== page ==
Moschella SL, & Garcia-Albea V.  (2016)  Chapter 2.3.  Differential Diagnosis of Leprosy. In Scollard DM, & Gillis TP. (Eds.), International Textbook of Leprosy.  American Leprosy Missions, Greenville, SC.

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In an endemic area of leprosy, a practitioner confronted with a patient with an acute or chronic atypical rash that is not diagnostic and/or fails to respond to treatment would generally have leprosy in his differential diagnosis. In a non-endemic area, leprosy would not be considered in the differential diagnosis because practitioners have no familiarity with the disease in either medical practice or education. In endemic areas, practitioners not only have diagnosed the disease in practice, but also have been educated about the disease and its management. The only danger that occurs in endemic areas is that leprosy may be over diagnosed, since the organism is not found in cultures, skin scrapings, or skin biopsies in patients with pure neural leprosy, tuberculoid leprosy (TT), and, possibly, borderline tuberculoid leprosy (BT). If a physician is to improve his diagnostic acumen, he has to know what to look for and how to integrate the clinical signs to arrive at a diagnosis of leprosy. Fortunately, the diagnosis is more easily established by utilizing the following approach:

  1. Investigate for potential exposure. Are any members of the family a source of infection? Has the patient ever lived or spent significant time in the military service, scientific research, business, or some exploratory capacity in an endemic area?
  2. Does the patient clinically have a localized or disseminated eruption, asymmetric or symmetric eruption, or diffuse infiltration of the skin? Does the patient have lesions of the upper respiratory tract or the exposed part of the ears, or acropathic changes of the hands, feet, and face? Is there evidence of any neurologic or ocular changes, acral edema, testicular swelling or tenderness, mastitis, dactylitis, synovitis, or arthritis?
  3. Do scrapings of skin lesions and the cooler sites of the skin such as ears, chin, elbows, and knees reveal the presence of the acid-fast bacilli? Does a biopsy of such sites show the presence of the mycobacteria with Fite-Faraco stain, especially in the nerves and arrector pilaris muscles, and a distinctive histologic distribution of the granulomatous infiltrate?
  4. Remember there is a purely neural presentation in which cutaneous skin lesions of leprosy are not present (see Chapter 2.5).

Dermatologic Diseases Simulating Leprosy

To identify the dermatologic diseases that simulate leprosy, one must recognize the nature of cutaneous manifestations of both the non-reactive and reactive presentations of leprosy, as seen in Tables 1, 2, and 3. In non-endemic areas, these dermatologic simulants can be more easily differentiated from leprosy by their clinical presentations and especially by their histopathology.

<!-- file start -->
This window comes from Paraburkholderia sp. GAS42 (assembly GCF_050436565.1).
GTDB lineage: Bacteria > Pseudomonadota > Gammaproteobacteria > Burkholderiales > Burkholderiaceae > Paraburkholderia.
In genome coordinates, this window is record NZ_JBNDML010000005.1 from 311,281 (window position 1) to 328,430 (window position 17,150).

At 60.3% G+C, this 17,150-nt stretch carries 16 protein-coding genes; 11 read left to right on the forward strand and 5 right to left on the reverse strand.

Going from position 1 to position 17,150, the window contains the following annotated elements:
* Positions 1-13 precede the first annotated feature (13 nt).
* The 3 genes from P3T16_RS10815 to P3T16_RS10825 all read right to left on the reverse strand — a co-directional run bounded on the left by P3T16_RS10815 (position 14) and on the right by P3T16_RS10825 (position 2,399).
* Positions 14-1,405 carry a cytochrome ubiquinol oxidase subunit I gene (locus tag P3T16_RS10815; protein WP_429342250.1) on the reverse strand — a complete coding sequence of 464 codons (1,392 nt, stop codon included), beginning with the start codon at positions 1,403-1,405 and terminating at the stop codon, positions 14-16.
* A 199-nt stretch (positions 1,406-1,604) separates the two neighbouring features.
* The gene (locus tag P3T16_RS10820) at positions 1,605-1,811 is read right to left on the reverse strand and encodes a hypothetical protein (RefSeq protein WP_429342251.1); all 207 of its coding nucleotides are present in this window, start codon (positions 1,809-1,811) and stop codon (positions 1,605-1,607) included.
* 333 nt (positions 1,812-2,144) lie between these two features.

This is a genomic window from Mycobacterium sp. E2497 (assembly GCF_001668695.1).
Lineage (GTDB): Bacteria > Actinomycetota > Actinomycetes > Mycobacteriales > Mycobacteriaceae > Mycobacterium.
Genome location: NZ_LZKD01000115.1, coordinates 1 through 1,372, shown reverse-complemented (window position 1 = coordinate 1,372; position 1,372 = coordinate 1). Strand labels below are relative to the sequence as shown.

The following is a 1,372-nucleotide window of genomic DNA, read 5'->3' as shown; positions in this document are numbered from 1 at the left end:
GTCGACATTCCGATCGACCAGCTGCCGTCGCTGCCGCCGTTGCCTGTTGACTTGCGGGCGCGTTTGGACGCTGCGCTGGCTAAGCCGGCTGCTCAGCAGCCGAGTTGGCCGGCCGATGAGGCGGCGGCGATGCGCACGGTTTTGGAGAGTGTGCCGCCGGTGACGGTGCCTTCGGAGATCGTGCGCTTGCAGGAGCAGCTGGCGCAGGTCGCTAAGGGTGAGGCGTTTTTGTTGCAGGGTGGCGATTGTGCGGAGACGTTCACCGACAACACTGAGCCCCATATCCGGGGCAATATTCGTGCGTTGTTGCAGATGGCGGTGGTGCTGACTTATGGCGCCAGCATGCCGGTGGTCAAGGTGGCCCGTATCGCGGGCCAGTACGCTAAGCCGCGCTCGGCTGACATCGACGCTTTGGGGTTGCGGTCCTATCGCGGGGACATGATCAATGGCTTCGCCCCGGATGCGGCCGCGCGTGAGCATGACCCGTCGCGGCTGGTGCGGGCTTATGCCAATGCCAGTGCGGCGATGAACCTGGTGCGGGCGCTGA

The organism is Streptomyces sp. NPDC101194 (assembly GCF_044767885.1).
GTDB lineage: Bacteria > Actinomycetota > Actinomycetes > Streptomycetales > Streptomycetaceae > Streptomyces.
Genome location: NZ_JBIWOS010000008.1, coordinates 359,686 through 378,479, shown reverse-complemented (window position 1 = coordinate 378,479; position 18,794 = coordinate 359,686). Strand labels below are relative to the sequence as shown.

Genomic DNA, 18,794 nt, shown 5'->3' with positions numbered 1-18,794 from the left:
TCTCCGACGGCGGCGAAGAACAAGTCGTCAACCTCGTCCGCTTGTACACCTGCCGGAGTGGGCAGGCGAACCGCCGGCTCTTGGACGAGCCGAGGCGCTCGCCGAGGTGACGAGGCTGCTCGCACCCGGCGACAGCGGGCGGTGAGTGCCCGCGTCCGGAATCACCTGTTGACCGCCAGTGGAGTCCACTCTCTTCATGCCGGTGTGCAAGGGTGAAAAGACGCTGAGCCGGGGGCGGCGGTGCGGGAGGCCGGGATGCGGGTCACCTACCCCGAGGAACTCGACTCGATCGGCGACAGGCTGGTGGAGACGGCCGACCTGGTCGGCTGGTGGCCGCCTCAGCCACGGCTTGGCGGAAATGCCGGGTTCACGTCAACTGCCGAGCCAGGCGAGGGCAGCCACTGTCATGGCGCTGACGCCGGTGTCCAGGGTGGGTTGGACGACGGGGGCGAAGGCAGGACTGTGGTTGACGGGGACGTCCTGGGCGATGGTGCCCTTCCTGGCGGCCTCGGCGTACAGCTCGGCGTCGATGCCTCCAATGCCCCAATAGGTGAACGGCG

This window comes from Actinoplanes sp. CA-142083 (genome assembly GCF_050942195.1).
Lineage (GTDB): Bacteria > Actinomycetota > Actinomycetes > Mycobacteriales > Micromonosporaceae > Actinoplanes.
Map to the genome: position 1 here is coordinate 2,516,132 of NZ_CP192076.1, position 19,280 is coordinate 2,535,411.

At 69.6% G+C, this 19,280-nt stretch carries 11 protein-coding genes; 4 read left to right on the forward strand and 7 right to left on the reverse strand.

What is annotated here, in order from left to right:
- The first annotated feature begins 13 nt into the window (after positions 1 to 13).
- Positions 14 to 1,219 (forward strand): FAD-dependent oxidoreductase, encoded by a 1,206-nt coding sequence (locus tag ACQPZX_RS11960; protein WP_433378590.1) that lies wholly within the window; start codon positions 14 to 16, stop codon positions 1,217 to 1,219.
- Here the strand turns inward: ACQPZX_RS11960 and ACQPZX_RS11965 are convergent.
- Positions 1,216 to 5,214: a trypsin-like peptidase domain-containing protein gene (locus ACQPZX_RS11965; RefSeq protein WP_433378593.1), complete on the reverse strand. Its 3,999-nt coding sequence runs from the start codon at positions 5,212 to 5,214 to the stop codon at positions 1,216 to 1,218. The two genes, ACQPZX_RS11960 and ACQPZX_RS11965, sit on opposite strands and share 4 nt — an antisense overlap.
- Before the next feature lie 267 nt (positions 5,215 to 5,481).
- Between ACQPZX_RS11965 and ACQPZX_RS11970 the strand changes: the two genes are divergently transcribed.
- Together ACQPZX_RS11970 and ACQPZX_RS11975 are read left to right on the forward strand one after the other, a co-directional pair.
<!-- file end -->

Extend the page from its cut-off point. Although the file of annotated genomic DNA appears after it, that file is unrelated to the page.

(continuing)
Ordinarily, cutaneous medical diagnoses are verifiable by distinctive symptoms, signs, test results, histopathology, or a combination of these. The dermatologic simulants of leprosy based solely on clinical grounds with no objective proof are “educated guesses.”

There are patients with systemic diseases who have skin eruptions that suggest leprosy, without ocular or neurologic changes (see Table 1). There are patients with systemic disease who present with ocular and/or neurologic changes without the appreciated skin eruptions of leprosy. Among these diseases are sarcoidosis, syphilis, tuberculosis, Lyme disease, Behcet’s disease, inflammatory bowel disease, polyarteritis nodosa, periodic Mediterranean fever, and lymphomatoid granulomatosis.

TABLE 1 Clinical characteristics of cutaneous manifestations of nonreactive leprosy


Plaque lesions


Nodular lesions


Diffuse infiltration of the skin (deposition of mucin, amyloid, leukemia and lymphomas)


Mutilatory acropathy of hands and feet

Macular lesions

Auricular and nasal lesions

Annular lesions

Mutilatory rhinopathy

When one reviews the literature for acceptable leprosy simulants, some of these “mistakenly” diagnosed cases were treated with immunosuppressive drugs, which resulted in the worsening of symptoms and the appearance of new lesions. When biopsied, these lesions revealed not only the histologic features consistent with leprosy but also the presence of M. leprae on Fite-Faraco stain. “The clinician backed into the diagnosis.”

Among the non-infectious, non-granulomatous dermatitic conditions that may simulate the lesions seen in non-reactive leprosy are non-scarring alopecias, hypopigmented lesions (vitiligo, acquired post-inflammatory hypopigmented lesions with or without scaling), contact dermatitis, nummular eczema, psoriaform eruptions (psoriasis, parapsoriasis, Reiter’s syndrome, drug eruptions), lichenoid dermatitides (lichen planus, drug eruptions), and gyrate erythema.